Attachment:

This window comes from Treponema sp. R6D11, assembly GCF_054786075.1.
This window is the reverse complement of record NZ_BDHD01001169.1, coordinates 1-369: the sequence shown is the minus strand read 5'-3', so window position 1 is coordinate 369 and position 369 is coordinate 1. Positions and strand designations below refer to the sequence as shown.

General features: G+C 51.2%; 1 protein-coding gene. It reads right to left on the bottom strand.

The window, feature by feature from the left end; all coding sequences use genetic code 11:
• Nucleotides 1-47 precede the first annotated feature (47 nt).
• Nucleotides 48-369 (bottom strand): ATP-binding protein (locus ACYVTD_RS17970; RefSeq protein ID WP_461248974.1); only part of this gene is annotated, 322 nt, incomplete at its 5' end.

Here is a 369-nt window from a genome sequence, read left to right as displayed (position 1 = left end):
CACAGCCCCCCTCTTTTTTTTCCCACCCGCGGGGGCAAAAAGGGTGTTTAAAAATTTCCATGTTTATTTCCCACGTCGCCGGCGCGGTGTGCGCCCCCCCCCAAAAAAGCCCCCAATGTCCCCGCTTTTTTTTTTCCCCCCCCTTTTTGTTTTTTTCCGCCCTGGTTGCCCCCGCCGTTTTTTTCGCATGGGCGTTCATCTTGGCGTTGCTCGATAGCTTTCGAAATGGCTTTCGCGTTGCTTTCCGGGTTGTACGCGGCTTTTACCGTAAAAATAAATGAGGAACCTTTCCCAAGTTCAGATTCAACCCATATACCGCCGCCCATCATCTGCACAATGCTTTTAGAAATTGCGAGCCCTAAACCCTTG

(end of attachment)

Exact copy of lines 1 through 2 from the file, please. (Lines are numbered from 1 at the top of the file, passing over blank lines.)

This window comes from Treponema sp. R6D11, assembly GCF_054786075.1.
This window is the reverse complement of record NZ_BDHD01001169.1, coordinates 1-369: the sequence shown is the minus strand read 5'-3', so window position 1 is coordinate 369 and position 369 is coordinate 1. Positions and strand designations below refer to the sequence as shown.